We’re creeping up on about a year since our second retail store has been open in Alsip, IL outside of Chicago. This store has been growing steadily and we’re very thankful for the acceptance into the classic car community! Store Manager Trevor and his crew at the store decided they wanted to take on building up a vintage delivery van for a multi-purpose vehicle they could take to local cruise-ins, car shows, and to potentially deliver product locally. Sure we could have bought a brand new, crisp white Ford Transit and called it a day; but what’s the fun in that!
This story starts when Trevor and his crew found a 1974 Chevy One Ton Step Van with only 87,000 miles sitting locally in a nearby lot to the store. It had been long-forgotten but “ran when parked”. Despite its dismal looks, it actually had a lot going for it! It had a factory Chevy 350 motor with a 4 bolt main, manual transmission, and a tandem rear axle. The body is also made up of mostly aluminum which means the typical rust issues on these old delivery vehicles wasn’t an issue. To top it all off the frame was rock solid and wasn’t all rotted out like many from the rust belt. Best part, the asking price wasn’t much more than the scrap value, so how could they lose?
Trevor and the Alsip store crew drug it back to store headquarters and started looking over what needed attention immediately. With the brutal Chicago winter creeping up, the leaky roof skin was an immediate concern. The crew drilled out and ground off all of the rivets holding the roof skin on and cleaned the mating surfaces up with a wire wheel and Eastwood PRE. The panel couldn’t be reinstalled dry as there would still be small gaps that water could leak through and also those gaps could open during temperature changes and flexing of the box during use. They decided to use Eastwood Flexible Seam Sealer across the entire seam of the roof panel to ensure a water tight seal. Rivets were then reinstalled across the roof and the truck was at least water-tight for the impending snow.
The truck also had some unnecessary parts removed including a pair of home-brewed bumpers that weighed close to 500 pounds together! They also removed all of the broken marker and taillights to prep around those areas for paint and to also find suitable replacements. The engine was compression checked and all cylinders were found to be within spec and a suitable candidate for a “refresh”. The refresh included going through the engine and replacing wear items and upgrading some bolt-on parts like the oil pump, exhaust manifolds, etc. This should at least give the engine a new lease on life!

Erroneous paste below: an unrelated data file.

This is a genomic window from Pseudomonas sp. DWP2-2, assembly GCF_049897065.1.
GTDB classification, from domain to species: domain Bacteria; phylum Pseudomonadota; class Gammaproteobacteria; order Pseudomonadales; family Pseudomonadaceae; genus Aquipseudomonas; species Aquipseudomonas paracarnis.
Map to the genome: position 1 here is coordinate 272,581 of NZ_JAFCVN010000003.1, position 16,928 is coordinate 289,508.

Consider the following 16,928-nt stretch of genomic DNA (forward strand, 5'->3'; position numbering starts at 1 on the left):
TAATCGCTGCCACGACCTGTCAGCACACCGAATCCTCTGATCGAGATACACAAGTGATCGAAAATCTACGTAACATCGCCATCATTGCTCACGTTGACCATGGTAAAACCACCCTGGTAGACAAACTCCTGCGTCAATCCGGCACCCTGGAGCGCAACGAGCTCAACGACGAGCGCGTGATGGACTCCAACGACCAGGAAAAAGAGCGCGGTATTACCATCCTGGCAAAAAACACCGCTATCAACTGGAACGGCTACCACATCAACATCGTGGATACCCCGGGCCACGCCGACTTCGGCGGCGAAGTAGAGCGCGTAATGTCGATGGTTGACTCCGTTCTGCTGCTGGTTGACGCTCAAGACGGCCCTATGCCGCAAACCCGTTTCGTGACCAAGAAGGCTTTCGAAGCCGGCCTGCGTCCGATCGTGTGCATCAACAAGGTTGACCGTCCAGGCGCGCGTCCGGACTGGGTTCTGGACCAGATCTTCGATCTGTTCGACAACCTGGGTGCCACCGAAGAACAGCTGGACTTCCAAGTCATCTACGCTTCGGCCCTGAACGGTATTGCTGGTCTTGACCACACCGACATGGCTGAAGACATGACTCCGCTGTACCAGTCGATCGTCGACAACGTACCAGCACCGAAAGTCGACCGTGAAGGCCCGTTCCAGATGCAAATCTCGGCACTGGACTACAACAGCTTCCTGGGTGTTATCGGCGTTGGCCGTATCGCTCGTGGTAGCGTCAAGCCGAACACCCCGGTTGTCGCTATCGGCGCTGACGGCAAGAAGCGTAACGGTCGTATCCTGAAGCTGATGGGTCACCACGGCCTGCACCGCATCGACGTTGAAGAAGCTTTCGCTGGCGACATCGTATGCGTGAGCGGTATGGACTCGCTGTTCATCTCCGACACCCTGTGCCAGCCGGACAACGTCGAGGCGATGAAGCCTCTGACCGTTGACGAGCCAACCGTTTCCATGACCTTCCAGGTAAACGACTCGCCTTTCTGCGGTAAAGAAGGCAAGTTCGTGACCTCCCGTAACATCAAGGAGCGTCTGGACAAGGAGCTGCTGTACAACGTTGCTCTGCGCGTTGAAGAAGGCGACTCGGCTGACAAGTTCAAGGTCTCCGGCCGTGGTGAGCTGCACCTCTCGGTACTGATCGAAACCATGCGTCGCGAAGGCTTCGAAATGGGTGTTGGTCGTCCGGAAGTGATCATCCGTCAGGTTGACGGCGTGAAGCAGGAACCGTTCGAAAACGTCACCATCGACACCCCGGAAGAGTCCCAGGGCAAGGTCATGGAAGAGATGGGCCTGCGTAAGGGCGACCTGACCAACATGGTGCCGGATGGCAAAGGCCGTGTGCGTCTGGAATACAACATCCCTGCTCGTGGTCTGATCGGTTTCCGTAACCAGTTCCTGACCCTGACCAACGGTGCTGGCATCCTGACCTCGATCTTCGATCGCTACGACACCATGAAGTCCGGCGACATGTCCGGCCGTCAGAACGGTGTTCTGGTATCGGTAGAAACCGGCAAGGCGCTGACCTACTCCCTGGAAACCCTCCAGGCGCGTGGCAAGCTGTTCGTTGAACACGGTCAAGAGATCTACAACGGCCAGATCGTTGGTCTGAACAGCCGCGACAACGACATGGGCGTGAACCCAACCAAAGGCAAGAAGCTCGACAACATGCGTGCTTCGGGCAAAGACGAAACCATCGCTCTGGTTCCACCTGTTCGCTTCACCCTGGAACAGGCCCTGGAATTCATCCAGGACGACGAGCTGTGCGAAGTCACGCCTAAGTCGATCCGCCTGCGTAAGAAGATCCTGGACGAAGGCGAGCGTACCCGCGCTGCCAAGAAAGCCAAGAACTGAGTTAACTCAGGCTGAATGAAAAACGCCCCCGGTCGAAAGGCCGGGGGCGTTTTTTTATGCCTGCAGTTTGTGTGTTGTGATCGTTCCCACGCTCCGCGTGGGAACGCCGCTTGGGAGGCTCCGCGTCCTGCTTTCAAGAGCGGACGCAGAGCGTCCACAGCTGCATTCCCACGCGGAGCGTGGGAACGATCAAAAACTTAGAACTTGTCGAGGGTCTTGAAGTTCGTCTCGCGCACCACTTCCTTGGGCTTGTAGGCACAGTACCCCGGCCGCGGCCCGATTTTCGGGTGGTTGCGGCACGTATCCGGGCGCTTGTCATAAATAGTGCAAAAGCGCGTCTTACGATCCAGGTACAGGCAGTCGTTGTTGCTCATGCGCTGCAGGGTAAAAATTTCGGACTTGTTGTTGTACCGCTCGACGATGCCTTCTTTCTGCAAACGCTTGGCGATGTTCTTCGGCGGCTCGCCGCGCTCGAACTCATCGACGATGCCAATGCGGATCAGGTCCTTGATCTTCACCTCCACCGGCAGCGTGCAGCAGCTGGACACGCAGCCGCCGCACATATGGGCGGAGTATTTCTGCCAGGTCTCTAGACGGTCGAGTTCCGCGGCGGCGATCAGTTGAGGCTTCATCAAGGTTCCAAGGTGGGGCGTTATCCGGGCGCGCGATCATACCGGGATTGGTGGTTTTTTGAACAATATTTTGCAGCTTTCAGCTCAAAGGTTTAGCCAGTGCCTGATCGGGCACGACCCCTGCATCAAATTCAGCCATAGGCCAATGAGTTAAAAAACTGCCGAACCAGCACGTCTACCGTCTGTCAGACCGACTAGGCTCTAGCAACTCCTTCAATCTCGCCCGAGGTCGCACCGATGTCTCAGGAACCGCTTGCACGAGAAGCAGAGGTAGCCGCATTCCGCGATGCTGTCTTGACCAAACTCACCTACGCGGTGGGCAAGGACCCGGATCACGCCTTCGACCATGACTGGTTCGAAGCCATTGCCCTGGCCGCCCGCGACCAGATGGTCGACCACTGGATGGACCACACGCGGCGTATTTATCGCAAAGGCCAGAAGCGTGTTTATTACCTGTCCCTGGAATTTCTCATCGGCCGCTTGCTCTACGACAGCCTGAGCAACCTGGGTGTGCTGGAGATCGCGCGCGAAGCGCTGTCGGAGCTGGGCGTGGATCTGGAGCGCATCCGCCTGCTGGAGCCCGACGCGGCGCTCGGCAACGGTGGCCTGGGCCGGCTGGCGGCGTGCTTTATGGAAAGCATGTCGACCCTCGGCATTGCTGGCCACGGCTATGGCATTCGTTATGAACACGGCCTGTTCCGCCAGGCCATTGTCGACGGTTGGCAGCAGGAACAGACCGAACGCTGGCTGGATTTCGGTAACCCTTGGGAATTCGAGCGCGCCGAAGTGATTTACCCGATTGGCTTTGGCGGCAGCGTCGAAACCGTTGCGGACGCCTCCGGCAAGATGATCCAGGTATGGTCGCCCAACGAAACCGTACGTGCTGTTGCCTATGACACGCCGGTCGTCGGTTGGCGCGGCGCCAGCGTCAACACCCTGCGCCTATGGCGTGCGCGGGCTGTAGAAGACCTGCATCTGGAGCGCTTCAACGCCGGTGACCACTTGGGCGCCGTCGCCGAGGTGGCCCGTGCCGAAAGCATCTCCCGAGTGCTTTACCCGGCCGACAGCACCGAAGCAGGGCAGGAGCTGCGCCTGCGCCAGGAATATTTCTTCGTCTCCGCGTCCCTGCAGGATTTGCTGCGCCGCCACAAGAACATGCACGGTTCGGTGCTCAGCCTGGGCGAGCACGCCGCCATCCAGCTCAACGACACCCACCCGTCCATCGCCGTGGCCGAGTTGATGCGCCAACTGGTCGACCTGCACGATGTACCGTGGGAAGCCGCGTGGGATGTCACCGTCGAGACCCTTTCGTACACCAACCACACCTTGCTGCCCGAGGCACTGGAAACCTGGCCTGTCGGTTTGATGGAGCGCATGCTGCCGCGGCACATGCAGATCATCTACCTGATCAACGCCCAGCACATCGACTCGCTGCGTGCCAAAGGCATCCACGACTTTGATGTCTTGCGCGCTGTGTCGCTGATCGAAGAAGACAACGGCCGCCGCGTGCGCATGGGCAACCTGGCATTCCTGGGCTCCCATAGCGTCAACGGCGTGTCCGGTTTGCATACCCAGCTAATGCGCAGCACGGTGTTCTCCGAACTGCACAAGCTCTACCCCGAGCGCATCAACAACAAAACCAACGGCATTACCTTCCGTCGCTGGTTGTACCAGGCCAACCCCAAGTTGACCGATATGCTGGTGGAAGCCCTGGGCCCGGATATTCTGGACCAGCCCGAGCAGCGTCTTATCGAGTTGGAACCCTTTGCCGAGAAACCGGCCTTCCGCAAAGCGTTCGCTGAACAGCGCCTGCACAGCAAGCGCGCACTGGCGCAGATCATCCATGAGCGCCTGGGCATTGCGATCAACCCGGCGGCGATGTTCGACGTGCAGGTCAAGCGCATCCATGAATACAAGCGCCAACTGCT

Once the crew dug into the suspension the story was all too familiar for an old delivery van like this, everything was overly worn, especially rubber parts, and needed replaced. They also will take the precautions of replacing all flex lines and rebuilding the calipers and rear wheel cylinders. This thing needs to stop as well as it looks!
At this point the only proper way to continue with the project was to remove the body from the chassis so they could tackle the next part of the restoration. Trevor and the crew made up some heavy–duty body stands that could support hovering the body over the chassis. With a crew of eager (and some not so eager) guys they lifted the body up and off the chassis with the help of a forklift and set it on the stands. They then rolled the chassis out from under the body and removed the drivetrain.
With the drivetrain removed they were able to split the engine and transmission apart. There’s a line on a cheap rebuilt 700-R so this manual shifting van may become an automatic! They tore the engine down and resealed and regasketed everything, all while adding some shiny bolt-ons to replace the greasy, rusted and dismal originals. The engine has a fresh coat of Yellow Cat Ceramic Engine Paint just out of frame of the last picture of the engine.
Since they were on a roll they decided to tear the chassis down and clean it up and stop the rust that was present. They started by degreasing the entire chassis with Chassis Kleen and knocking off any loose, scaly rust. They’ve just begun treating the chassis with Rust Converter and allowing the converter to fully convert the rust. Once the chassis is fully treated they will be applying a few coats of Rust Encapsulator and top coating with Chassis Black for a better-than-new finish.
We’re currently tossing around ideas of a custom paint job, Elastiwrap, or even maybe a custom vinyl wrap for the van, who knows maybe we’ll let you decide on a design! This van will also be getting some of our newest products including some items to allow this to function as a mobile fab shop if need be! Stay tuned, they’re just getting started this will be a fun one!